Accelerating Human-Computer Collaborative Search through Learning Comparative and Predictive User Models
Proceedings of the 14th annual conference on Genetic and evolutionary computation, , 225-232, 2012
Abstract: Interactive Evolutionary Algorithms (IEAs) are one of the few systems in which a human user and a computer algorithm are collaboratively working on a problem. To turn a basic IEA into the start of a Human-Computer Collaborative Computational system we have developed a system called The Approximate User (TAU). With TAU, as the user interacts with the IEA a model of the user’s preferences is constructed and continually refined and it is this user-model which drives search. Here two variations of a user-modeling approach are compared to determine if this approach can accelerate IEA search. The two user-modeling approaches compared are: 1. learning a classifier which correctly determines which of two designs is better; and 2. learning a model which predicts a fitness score. Rather than having people do the user-testing, we propose the use of a simulated user as an easier means to test IEAs. Both variants of the TAU IEA are compared against a basic IEA and it is shown that TAU is up to 2.7 times faster and 15 times more reliable at producing near optimal results.
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Bongard's work focuses on understanding the general nature of cognition, regardless of whether it is found in humans, animals or robots. This unique approach focuses on the role that morphology and evolution plays in cognition. Addressing these questions has taken him into the fields of biology, psychology, engineering and computer science.
Danforth is an applied mathematician interested in modeling a variety of physical, biological, and social phenomenon. He has applied principles of chaos theory to improve weather forecasts as a member of the Mathematics and Climate Research Network, and developed a real-time remote sensor of global happiness using messages from Twitter: the Hedonometer. Danforth co-runs the Computational Story Lab with Peter Dodds, and helps run UVM's reading group on complexity.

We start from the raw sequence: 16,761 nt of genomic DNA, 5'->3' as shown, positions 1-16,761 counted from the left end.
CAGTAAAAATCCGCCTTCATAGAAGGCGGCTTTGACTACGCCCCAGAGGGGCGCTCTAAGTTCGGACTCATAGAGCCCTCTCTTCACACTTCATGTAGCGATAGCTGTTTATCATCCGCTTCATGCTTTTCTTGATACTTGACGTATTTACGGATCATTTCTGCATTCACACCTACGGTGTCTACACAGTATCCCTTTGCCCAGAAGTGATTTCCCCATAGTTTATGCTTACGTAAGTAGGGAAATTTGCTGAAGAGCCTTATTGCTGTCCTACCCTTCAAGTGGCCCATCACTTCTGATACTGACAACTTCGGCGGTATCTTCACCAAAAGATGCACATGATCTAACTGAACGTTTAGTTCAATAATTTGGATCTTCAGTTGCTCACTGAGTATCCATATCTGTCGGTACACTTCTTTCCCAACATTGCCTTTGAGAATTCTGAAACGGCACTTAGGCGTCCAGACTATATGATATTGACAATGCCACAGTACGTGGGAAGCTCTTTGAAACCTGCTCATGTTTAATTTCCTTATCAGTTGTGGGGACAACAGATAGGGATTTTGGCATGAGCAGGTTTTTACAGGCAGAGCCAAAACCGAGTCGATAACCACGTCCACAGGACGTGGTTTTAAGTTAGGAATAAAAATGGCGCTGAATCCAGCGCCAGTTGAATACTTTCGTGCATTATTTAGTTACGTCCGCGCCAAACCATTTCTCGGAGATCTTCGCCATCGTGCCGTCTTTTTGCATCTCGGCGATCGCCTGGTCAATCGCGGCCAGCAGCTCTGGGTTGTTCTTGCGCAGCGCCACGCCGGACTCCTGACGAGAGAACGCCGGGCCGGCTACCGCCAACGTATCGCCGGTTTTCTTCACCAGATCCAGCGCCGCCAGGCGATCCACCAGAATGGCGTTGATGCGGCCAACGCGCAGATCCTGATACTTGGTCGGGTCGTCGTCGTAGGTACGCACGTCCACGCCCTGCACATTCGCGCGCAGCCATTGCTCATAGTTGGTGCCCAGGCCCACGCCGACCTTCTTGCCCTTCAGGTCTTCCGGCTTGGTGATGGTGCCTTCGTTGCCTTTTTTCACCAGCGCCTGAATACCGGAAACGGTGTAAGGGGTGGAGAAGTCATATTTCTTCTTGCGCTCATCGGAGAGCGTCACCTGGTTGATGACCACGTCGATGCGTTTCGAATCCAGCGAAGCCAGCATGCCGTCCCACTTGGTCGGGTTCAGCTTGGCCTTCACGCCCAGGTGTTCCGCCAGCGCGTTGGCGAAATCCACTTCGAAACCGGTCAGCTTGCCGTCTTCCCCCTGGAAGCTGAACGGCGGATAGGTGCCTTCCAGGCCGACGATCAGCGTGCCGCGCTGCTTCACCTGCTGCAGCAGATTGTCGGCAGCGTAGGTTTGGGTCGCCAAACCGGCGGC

Laurent studies the interaction of structure and dynamics. His research involves network theory, statistical physics and nonlinear dynamics along with their applications in epidemiology, ecology, biology, and sociology. Recent projects include comparing complex networks of different nature, the coevolution of human behavior and infectious diseases, understanding the role of forest shape in determining stability of tropical forests, as well as the impact of echo chambers in political discussions.
Hines' work broadly focuses on finding ways to make electric energy more reliable, more affordable, with less environmental impact. Particular topics of interest include understanding the mechanisms by which small problems in the power grid become large blackouts, identifying and mitigating the stresses caused by large amounts of electric vehicle charging, and quantifying the impact of high penetrations of wind/solar on electricity systems.
Bagrow's interests include: Complex Networks (community detection, social modeling and human dynamics, statistical phenomena, graph similarity and isomorphism), Statistical Physics (non-equilibrium methods, phase transitions, percolation, interacting particle systems, spin glasses), and Optimization(glassy techniques such as simulated/quantum annealing, (non-gradient) minimization of noisy objective functions).